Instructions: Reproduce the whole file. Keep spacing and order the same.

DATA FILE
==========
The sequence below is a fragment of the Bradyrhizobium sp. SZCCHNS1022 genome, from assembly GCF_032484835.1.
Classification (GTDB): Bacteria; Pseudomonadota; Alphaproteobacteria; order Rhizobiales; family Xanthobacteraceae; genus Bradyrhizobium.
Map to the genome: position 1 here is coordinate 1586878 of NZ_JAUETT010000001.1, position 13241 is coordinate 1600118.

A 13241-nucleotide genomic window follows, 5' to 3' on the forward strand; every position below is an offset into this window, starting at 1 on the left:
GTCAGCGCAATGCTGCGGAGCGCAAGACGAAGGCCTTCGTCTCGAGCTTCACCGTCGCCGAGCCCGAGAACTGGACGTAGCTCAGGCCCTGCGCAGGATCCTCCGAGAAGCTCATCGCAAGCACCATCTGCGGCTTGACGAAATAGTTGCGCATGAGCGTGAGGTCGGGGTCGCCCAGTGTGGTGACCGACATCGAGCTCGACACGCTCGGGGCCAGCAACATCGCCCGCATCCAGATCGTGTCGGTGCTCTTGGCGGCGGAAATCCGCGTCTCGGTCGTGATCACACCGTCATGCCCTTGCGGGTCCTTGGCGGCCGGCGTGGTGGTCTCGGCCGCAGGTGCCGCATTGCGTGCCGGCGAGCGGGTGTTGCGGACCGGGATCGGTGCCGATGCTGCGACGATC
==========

The sequence below is a fragment of the Bradyrhizobium sp. SZCCHNS1022 genome, from assembly GCF_032484835.1.
Classification (GTDB): Bacteria; Pseudomonadota; Alphaproteobacteria; order Rhizobiales; family Xanthobacteraceae; genus Bradyrhizobium.
Map to the genome: position 1 here is coordinate 1586878 of NZ_JAUETT010000001.1, position 13241 is coordinate 1600118.

A 13241-nucleotide genomic window follows, 5' to 3' on the forward strand; every position below is an offset into this window, starting at 1 on the left:
GTCAGCGCAATGCTGCGGAGCGCAAGACGAAGGCCTTCGTCTCGAGCTTCACCGTCGCCGAGCCCGAGAACTGGACGTAGCTCAGGCCCTGCGCAGGATCCTCCGAGAAGCTCATCGCAAGCACCATCTGCGGCTTGACGAAATAGTTGCGCATGAGCGTGAGGTCGGGGTCGCCCAGTGTGGTGACCGACATCGAGCTCGACACGCTCGGGGCCAGCAACATCGCCCGCATCCAGATCGTGTCGGTGCTCTTGGCGGCGGAAATCCGCGTCTCGGTCGTGATCACACCGTCATGCCCTTGCGGGTCCTTGGCGGCCGGCGTGGTGGTCTCGGCCGCAGGTGCCGCATTGCGTGCCGGCGAGCGGGTGTTGCGGACCGGGATCGGTGCCGATGCTGCGACGATC